Few neighbour disputes can match those that begin when shared foundations need work. The Party Wall Act is there to help resolve such disputes – but does it?
Most of our towns and cities have huge areas of dwellings and other property with shared walls and structures. So the Party Wall etc Act 1996, which applies to commercial as well as residential properties, has enormous importance.

You will be familiar with the main points of the act – it deals with serving notice, it regulates excavation and the construction of foundations and resolves disputes by the appointment of a party wall surveyor. It's main purpose, however, is to reduce the number of disputes referred to the courts, and so is a useful piece of legislation.

But the act has shortcomings and this article focuses on one major difficulty: that of stabilising shared foundations, where two or more properties have a common foundation that is moving.

Section 6 of the act sets out a procedure for building owners to follow when they wish to excavate, or excavate for and erect, a building or structure within 3 m horizontally from any part of their neighbour's building and extending to a lower level than the bottom of the neighbour's foundations. The section also deals with excavation within 6 m of a neighbour's property. In either case, the building owner shall serve on their neighbour one month's notice indicating their proposals and stating whether they intend to underpin, strengthen, or safeguard the foundations of the adjoining owner. The adjoining owner serves notice of their consent within 14 days. If they do not, they are deemed to dissent and the matter will be referred to resolution by a surveyor.

Section 6 (3) of the act says that if the adjoining owner requires them to do so, the building owner shall at their own expense underpin or otherwise strengthen or safeguard the foundations of the adjoining owner.

A practical problem arises in the case of properties that have a shared foundation, and which are built in inherently unstable conditions. Both houses in a semi-detached unit, all the houses in a terrace, or all industrial units in a block may suffer some degree of movement. Let us imagine that, in one particular year, the movement becomes pronounced, and one of the property owners contacts their insurer. The insurer consults a structural engineer who advises that underpinning or other stabilisation to the foundation of that property is required. Notice is served on each adjoining owner. In some cases, a notice of work within 6 m may be needed and in the case of terraced houses, this notice may have to be served on next-door-but-one as well as on the next-door neighbour.

The neighbours may fear differential movement. If the foundation of one property is stabilised, but the other properties are not, then the shared foundation may hinge and crack. The adjoining owner may require the underpinning or safeguarding of their foundations.

The building owner must pay the cost of underpinning his neighbour’s property where it is necessary to avoid differential movement. Is this fair?

If merely by relying on section 6 (3) an adjoining owner can have their property stabilised at their neighbour's expense, then there is likely to be tactical warfare between neighbours who inhabit dwellings with a common foundation. There will, in effect, be a game of "who goes first?". The first neighbour to serve a section 6 notice, indicating that they intend to carry out foundation works, will inevitably bear the cost of any stabilisation work to their neighbour's property to prevent differential movement from occurring.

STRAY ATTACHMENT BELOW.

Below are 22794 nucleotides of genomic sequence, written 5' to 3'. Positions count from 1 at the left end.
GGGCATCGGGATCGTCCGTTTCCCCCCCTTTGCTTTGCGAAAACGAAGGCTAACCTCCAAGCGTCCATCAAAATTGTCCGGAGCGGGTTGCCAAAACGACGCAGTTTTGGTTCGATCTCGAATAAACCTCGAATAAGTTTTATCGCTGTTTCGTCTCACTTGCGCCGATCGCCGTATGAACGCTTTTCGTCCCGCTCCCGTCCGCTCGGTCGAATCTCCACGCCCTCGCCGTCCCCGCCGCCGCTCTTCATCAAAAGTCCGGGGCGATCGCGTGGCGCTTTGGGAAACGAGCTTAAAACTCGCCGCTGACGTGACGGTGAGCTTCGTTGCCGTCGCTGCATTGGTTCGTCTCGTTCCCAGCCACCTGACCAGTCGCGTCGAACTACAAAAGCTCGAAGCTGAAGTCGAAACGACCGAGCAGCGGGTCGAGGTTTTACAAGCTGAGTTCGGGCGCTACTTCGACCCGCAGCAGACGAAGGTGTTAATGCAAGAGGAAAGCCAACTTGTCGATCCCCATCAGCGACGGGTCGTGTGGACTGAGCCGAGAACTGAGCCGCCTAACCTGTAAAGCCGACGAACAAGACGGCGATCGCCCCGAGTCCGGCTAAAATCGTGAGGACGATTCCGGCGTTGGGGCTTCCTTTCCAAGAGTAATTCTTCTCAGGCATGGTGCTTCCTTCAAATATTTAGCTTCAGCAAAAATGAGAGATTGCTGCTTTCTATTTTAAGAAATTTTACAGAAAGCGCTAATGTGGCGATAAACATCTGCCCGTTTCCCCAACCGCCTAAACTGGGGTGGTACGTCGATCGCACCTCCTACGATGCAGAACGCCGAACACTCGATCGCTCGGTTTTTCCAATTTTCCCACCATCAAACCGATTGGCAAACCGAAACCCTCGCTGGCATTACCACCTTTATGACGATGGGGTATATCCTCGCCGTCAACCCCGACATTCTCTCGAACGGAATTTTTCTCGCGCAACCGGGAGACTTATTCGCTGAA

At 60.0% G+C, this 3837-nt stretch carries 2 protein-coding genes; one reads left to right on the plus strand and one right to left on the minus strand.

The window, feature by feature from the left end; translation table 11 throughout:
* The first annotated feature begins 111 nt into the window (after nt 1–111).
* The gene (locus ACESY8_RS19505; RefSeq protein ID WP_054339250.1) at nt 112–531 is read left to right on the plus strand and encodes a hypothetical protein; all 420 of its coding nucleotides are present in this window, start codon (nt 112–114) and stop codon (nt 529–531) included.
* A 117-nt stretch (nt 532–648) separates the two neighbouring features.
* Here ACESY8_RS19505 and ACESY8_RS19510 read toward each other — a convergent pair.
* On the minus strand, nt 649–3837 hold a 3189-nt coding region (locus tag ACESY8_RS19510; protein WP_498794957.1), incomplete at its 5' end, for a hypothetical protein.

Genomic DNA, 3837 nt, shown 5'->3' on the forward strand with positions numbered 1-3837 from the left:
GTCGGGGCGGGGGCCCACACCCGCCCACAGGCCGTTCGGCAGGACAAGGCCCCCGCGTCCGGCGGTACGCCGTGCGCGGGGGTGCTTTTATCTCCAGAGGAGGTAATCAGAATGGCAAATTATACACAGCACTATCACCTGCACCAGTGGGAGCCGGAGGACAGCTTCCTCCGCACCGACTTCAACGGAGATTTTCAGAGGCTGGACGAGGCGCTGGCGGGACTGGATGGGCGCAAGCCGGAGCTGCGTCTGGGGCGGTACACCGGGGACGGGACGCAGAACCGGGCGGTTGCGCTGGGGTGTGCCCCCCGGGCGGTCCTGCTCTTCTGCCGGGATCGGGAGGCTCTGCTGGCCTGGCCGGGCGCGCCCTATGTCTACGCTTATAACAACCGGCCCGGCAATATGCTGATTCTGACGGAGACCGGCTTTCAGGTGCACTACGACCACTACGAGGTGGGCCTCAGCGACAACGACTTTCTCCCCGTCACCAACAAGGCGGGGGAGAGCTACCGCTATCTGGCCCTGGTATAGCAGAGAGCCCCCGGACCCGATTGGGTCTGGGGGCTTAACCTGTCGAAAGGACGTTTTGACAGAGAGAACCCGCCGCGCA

In many cases, it is insurers who pay the costs of stabilisation. Where the insurers' structural engineer advises underpinning, insurers may be reluctant to go ahead if they know that the consequence is that they may have to pay for the stabilisation of several properties.

According to section 11 (9), where works are carried out at the request of the adjoining owner, they shall pay the expenses of carrying out the work requested. However, Stephen Bickford-Smith and Colin Sydenham in their book Party Walls: The New Law, are quite clear that section 6 (3) overrides section 11 (9). If so, the building owner must bear the cost of underpinning the neighbour's property. But is this wise, and fair?

Section 11 (11) states that where use is subsequently made by the adjoining owner of work carried out solely at the expense of the building owner, the adjoining owner shall pay a due proportion of the expenses incurred. The adjoining owner would certainly make use of stabilising work to prevent differential movement, but the precise relationship between section 11 (11) and section 6 (3) is not clear.

Section 6 (10) states that the building owner is liable for injury to any adjoining owner in respect of any work they have executed. If the adjoining owner did not specifically require the building owner to undertake measures to safeguard their property against differential movement, and such movement subsequently occurred, then it would be arguable that the building owner was liable under section 6 (10) for the movement. On the other hand, it would be arguable that the movement in the adjoining property was occurring not because the building owner had stabilised their property, but because the site was chronically unstable and the adjoining owner had simply failed to stabilise their own property.